advertisement
Reply
Thread Tools Display Modes
Anonymous32712
Guest
 
Posts: n/a
Question Feb 12, 2011 at 03:02 PM
  #1
My counselor that I've seen for eight months and I have noticed that even though I've worked through an enormous amount of intrapsyhic trauma that I still tend to exhibit ADHD symptoms. I also mentioned to him that I had been diagnosed as a child with ADHD by a clinical psychologist and received medical treatment for it.

At first, I thought I may have a mood disorder.

But I notice that even when I'm 'depressed' I continue wanting to be stimulated unless I'm physically exhausted (though not as much as when I'm more so 'normal'). I may distract myself if I feel depressed with some other 'activity' (be it physical or mental).

I notice that when I'm more 'normal' it appears as if I'm 'manic'. I simply want to be 'doing' something (be it physical or mental!). But I don't feel as if I have an over-exaggerated sense of self nor any sort of delusion or psychosis.

Regardless of whether I feel 'depressed' or 'manic' I tend to sleep a regular six to eight hours every night. I have a high sex drive regardless of whether I feel 'depressed' or 'manic'. My thoughts move rather quickly regardless of whether I feel 'depressed' or 'manic'. The moods may taint the thoughts, but the thoughts nevertheless travel at my 'normal' speed regardless. And my speech doesn't fluctuate either, as I tend to communicate rather consistently.

It feels like an overlap of ADHD and typical manic symptoms, and I become confused as to whether or not it is ADHD or a mood disorder.

So, I would like some help in understanding this phenomena. I would gladly like to hear from those who have a similar issue like myself!
  Reply With QuoteReply With Quote

advertisement
Vita
Member
 
Vita's Avatar
 
Member Since Oct 2010
Location: Norway
Posts: 109
13
Default Feb 13, 2011 at 03:24 AM
  #2
Most of those with childhood ADHD still have it as adults, and medication helps a lot. Most also have one or more other disorders. Bipolar is one of those and probably underdiagnosed.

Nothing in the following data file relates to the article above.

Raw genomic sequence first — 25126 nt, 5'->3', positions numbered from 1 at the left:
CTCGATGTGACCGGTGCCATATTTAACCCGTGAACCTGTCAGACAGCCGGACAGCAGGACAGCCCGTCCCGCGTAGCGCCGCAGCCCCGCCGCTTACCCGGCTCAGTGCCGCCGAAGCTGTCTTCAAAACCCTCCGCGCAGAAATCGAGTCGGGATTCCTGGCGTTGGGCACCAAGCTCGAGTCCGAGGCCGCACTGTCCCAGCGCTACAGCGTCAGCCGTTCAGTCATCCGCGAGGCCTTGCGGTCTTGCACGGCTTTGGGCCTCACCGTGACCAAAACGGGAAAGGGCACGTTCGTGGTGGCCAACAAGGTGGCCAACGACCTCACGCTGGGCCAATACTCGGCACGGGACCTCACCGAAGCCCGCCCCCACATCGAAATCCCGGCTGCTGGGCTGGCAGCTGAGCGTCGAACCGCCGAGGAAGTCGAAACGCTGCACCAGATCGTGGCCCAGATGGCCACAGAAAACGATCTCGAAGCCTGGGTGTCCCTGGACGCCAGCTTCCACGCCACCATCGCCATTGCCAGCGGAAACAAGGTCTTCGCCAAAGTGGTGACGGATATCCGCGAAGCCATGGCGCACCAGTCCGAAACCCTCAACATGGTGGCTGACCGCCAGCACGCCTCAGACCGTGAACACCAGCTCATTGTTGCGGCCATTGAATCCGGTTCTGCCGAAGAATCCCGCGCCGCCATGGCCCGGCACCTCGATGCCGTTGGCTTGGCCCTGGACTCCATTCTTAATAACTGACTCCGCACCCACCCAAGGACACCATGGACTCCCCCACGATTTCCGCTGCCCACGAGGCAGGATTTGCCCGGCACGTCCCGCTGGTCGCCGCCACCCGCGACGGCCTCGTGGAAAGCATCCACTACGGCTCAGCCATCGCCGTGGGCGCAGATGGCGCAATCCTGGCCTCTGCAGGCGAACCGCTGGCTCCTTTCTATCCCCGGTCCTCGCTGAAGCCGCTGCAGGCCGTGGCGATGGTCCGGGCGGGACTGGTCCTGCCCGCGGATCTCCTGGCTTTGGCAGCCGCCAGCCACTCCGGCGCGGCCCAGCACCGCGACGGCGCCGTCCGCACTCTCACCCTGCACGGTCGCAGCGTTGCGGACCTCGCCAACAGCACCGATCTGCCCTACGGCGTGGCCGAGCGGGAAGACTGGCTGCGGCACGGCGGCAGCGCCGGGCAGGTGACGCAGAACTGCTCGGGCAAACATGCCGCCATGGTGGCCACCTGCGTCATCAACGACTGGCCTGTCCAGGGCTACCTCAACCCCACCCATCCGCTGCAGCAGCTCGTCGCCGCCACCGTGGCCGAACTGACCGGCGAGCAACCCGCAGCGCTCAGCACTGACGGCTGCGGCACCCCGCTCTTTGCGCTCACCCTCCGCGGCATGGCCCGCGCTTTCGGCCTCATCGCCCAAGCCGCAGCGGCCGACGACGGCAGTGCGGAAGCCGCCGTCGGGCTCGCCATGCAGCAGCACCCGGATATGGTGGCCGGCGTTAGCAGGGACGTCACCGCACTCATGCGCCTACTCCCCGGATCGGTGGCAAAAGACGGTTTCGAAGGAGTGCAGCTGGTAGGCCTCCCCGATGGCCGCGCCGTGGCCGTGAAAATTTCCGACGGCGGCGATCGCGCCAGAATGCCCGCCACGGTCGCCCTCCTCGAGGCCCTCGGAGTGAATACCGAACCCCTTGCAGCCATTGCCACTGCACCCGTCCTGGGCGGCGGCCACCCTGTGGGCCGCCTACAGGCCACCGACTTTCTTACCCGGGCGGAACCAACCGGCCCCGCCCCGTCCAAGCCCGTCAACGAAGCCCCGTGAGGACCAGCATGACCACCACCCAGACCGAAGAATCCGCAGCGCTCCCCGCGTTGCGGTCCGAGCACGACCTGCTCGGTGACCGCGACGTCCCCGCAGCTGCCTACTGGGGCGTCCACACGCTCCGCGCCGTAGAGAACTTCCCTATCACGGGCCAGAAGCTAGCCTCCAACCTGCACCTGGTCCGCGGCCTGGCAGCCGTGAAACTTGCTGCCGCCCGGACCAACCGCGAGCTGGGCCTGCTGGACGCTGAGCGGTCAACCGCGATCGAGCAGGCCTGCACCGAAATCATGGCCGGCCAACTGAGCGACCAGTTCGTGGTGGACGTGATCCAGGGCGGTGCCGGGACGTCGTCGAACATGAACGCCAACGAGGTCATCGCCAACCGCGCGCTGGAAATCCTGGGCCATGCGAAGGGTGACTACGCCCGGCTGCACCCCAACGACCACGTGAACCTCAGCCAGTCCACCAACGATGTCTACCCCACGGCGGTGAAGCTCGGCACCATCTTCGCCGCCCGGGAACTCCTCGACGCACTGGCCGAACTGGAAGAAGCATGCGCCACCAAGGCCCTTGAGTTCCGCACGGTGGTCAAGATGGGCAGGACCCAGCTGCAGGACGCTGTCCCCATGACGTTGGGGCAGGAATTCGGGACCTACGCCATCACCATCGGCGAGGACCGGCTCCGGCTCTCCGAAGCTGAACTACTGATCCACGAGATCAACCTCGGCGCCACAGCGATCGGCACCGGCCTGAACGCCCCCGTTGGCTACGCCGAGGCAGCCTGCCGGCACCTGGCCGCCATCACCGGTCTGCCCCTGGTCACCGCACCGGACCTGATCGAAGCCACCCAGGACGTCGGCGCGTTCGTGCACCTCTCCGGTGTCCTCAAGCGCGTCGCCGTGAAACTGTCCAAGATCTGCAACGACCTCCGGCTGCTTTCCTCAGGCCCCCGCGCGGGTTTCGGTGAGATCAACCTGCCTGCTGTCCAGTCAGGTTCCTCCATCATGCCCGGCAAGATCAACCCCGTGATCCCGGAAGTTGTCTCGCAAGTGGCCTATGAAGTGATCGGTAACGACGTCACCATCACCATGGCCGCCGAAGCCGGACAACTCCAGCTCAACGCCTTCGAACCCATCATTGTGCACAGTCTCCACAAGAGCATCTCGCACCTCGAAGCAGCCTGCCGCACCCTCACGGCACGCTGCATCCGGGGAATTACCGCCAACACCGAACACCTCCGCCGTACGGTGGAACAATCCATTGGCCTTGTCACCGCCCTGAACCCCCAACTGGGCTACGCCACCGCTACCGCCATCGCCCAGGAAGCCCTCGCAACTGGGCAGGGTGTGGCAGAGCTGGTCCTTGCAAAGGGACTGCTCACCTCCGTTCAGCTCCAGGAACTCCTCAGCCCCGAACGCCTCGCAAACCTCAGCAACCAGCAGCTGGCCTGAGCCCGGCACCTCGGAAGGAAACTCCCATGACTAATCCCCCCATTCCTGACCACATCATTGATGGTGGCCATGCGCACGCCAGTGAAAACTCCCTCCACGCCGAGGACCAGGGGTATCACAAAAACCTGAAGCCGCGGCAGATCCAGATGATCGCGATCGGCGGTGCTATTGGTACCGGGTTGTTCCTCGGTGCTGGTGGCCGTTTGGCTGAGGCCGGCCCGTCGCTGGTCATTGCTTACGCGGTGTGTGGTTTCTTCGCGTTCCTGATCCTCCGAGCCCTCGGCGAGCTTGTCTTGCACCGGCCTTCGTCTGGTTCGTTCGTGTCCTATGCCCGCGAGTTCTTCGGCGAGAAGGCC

I have that combination, and now, with meds for both, have got a much better life.
The experts still quarrel about the coexsistence, my experience is that it does.
Vita is offline   Reply With QuoteReply With Quote
Anonymous32712
Guest
 
Posts: n/a
Default Feb 13, 2011 at 10:48 AM
  #3
Quote:
Originally Posted by Vita View Post
Most of those with childhood ADHD still have it as adults, and medication helps a lot.
I will remember that!

Quote:
Originally Posted by Vita View Post
...Most also have one or more other disorders. Bipolar is one of those and probably underdiagnosed.
I have that combination, and now, with meds for both, have got a much better life.
The experts still quarrel about the coexsistence, my experience is that it does.
I do remember reading a section in "Driven to Distraction" about the coexistence of ADHD with, say, depression, bipolar disorder, dissociative and borderline personality disorder. Very enlightening! =)

I feel that I do struggle with my moods in a neurobiological sense. But I'm also reluctant to pursue psychiatric treatment. I intern for a psychiatrist at the moment. Through what I've seen I'm wary of the information that one's insurance company has on one's mental health.

Fortunately my counselor is helping me research other means of pursuing psychiatric treatment. =)
  Reply With QuoteReply With Quote
MissMay1977
Member
 
MissMay1977's Avatar
 
Member Since Jan 2011
Location: Midwest
Posts: 89
13
Default Feb 20, 2011 at 06:34 PM
  #4
I am diagnosed with bipolar and ADHD. Have you ever heard of Dr. Amen? He believes there is more than 1 kind of ADD/ADHD and one of those is called a "Ring of Fire " and it is thought to be closely related to Bipolar.

It appears that since you are not losing sleep and are not suffering from grandosity that you are not experiencing classic mania. I would research ring of fire ADD and see what you think about that. good luck.
MissMay1977 is offline   Reply With QuoteReply With Quote
Anonymous32712
Guest
 
Posts: n/a
Default Feb 20, 2011 at 07:02 PM
  #5
Quote:
Originally Posted by MissMay1977 View Post
I am diagnosed with bipolar and ADHD. Have you ever heard of Dr. Amen? He believes there is more than 1 kind of ADD/ADHD and one of those is called a "Ring of Fire " and it is thought to be closely related to Bipolar.

It appears that since you are not losing sleep and are not suffering from grandosity that you are not experiencing classic mania. I would research ring of fire ADD and see what you think about that. good luck.
I will! If you happen to have a link about this 'Ring of Fire' ADHD, would you share it? That'd help too!
  Reply With QuoteReply With Quote
HopefulTmrw
Junior Member
 
Member Since Mar 2011
Location: Midwest
Posts: 10
13
Default Mar 30, 2011 at 01:32 PM
  #6